14. river

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    I suppose but by fractions of a second .

    A tree is still a tree
     
  15. Beer w/Straw Transcendental Ignorance! Valued Senior Member

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    I suppose, for TV anyway, that science doesn't move fast enough. Compared to something like computer technology that likes to outdate itself faster than you can say: "Dafuq?" And that is why programs become sucktacular.

    Like, listening to some geezer telling the same story over and over again -"make it stop; kill me now!"
     
  16. river

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    Attention span.

    Science takes time to think things over. Students are no longer required to memorize basic mathematical formulas.
     
  17. Write4U Valued Senior Member

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    But the tree is no longer the tree we see. We can observe and experience a distant Supernova in our present, even though the star may no longer exist in the reality of our actual present.
     
    Last edited: Jun 26, 2015
  18. danshawen Valued Senior Member

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    Curiosity is no match for ignorance, apathy, lethargy, mediocrity or disabilities that depend on or enhance one or all of those.
     
  19. Schmelzer Valued Senior Member

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    I think the number of people who want to understand is great enough.

    Unfortunately, popularization of science likes to present the world in a much less understandable, much more mysterious way than necessary. Quantum theory is presented as mystery pure, despite the fact that there exist interpretations like that of de Broglie and Bohm which are much more compatible with common sense than the usual Copenhagen mysticism. Similarly for relativity, where a mystical "curved spacetime" confuses everybody who hopes to understand something. The recent popularizations of string theory are even worse.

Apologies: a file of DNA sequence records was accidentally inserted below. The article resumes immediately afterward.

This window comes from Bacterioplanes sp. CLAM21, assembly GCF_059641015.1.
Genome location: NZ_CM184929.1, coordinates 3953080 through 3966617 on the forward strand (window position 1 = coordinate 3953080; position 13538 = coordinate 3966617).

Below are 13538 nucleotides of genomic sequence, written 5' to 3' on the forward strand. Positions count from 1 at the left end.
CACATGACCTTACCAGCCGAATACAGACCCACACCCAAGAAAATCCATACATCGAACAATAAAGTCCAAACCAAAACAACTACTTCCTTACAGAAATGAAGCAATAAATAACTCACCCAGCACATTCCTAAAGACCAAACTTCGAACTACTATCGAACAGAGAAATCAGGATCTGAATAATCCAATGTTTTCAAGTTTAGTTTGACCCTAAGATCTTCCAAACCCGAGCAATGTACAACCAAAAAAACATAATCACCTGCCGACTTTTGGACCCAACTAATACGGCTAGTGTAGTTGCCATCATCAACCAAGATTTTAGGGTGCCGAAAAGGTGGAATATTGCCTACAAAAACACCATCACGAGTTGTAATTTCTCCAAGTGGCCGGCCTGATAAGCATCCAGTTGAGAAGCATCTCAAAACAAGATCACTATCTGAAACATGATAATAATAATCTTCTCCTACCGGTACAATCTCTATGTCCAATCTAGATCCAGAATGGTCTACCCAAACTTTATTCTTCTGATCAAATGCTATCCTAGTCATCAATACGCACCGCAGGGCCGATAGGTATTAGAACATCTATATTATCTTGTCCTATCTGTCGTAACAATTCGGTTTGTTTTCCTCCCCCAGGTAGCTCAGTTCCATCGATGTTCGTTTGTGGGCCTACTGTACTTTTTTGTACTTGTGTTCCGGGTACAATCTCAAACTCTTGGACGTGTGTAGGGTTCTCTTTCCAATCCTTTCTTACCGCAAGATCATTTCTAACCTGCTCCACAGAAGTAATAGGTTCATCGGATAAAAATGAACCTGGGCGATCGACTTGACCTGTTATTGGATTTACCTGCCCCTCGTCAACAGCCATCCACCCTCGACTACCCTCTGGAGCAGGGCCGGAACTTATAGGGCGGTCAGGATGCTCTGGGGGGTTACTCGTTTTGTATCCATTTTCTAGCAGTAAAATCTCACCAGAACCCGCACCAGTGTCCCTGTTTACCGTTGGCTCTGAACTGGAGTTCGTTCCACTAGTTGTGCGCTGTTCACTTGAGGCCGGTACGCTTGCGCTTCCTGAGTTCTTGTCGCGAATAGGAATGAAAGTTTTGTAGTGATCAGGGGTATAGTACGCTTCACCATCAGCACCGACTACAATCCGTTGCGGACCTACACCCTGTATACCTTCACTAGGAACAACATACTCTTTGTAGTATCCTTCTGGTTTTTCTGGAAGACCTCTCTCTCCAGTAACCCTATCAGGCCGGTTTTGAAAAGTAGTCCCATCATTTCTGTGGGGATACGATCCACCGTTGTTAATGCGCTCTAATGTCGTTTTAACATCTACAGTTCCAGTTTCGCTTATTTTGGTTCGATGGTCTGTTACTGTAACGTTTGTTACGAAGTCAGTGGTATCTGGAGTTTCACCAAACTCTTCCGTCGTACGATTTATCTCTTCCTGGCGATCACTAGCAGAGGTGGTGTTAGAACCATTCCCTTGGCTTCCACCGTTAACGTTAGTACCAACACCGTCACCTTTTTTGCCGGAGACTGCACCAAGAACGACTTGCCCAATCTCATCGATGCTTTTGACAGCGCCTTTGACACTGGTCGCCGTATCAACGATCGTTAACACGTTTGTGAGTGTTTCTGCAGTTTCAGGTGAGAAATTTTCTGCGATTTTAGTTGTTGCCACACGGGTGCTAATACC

20. Write4U Valued Senior Member

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    Well, the Flintstones was very entertaining and now lots of people believe that humans used to ride dinosaurs.
    There is even a creationist museum, with dioramas of Flintstone scenes.
    There is your peer review, it's in a museum, so it must be true.
     
  21. kilao Registered Member

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    Maybe they want at the very beginning, but 'lazy' in the way of seeking the answer.
     
  22. origin In a democracy you deserve the leaders you elect. Valued Senior Member

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    By all means, lets just abandon reality and makeup crap that is easier to understand.

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  23. Schmelzer Valued Senior Member

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    No, please not.

    Those who are in favour of rejecting realism in discussions about violations of Bell's inequality are those who defend Copenhagen mysticism and curved spacetime interpretation. Those who defend realism are defenders of de Broglie-Bohm theory.